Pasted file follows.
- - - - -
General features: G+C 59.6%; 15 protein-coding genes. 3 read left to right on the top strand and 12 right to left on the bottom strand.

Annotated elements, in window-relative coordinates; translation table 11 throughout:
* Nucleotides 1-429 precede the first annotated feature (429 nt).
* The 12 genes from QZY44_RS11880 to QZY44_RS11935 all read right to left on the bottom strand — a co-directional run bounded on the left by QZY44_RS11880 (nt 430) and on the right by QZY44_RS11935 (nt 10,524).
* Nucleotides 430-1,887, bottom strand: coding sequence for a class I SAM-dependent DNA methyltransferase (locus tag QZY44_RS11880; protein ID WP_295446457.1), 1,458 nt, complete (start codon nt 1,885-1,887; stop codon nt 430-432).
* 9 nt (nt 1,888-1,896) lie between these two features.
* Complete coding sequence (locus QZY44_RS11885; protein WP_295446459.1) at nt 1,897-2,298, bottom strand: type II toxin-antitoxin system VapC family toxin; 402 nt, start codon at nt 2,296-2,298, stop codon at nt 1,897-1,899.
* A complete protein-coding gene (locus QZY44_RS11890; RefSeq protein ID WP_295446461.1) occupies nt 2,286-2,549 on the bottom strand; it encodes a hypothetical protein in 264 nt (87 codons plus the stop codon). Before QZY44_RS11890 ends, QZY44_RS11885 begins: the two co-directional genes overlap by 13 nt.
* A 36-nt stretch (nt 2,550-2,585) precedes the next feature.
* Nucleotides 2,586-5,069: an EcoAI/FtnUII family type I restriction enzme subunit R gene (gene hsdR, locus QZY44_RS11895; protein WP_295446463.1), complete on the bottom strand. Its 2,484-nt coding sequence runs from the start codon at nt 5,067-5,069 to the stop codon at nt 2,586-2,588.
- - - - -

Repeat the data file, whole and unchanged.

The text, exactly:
General features: G+C 59.6%; 15 protein-coding genes. 3 read left to right on the top strand and 12 right to left on the bottom strand.

Annotated elements, in window-relative coordinates; translation table 11 throughout:
* Nucleotides 1-429 precede the first annotated feature (429 nt).
* The 12 genes from QZY44_RS11880 to QZY44_RS11935 all read right to left on the bottom strand — a co-directional run bounded on the left by QZY44_RS11880 (nt 430) and on the right by QZY44_RS11935 (nt 10,524).
* Nucleotides 430-1,887, bottom strand: coding sequence for a class I SAM-dependent DNA methyltransferase (locus tag QZY44_RS11880; protein ID WP_295446457.1), 1,458 nt, complete (start codon nt 1,885-1,887; stop codon nt 430-432).
* 9 nt (nt 1,888-1,896) lie between these two features.
* Complete coding sequence (locus QZY44_RS11885; protein WP_295446459.1) at nt 1,897-2,298, bottom strand: type II toxin-antitoxin system VapC family toxin; 402 nt, start codon at nt 2,296-2,298, stop codon at nt 1,897-1,899.
* A complete protein-coding gene (locus QZY44_RS11890; RefSeq protein ID WP_295446461.1) occupies nt 2,286-2,549 on the bottom strand; it encodes a hypothetical protein in 264 nt (87 codons plus the stop codon). Before QZY44_RS11890 ends, QZY44_RS11885 begins: the two co-directional genes overlap by 13 nt.
* A 36-nt stretch (nt 2,550-2,585) precedes the next feature.
* Nucleotides 2,586-5,069: an EcoAI/FtnUII family type I restriction enzme subunit R gene (gene hsdR, locus QZY44_RS11895; protein WP_295446463.1), complete on the bottom strand. Its 2,484-nt coding sequence runs from the start codon at nt 5,067-5,069 to the stop codon at nt 2,586-2,588.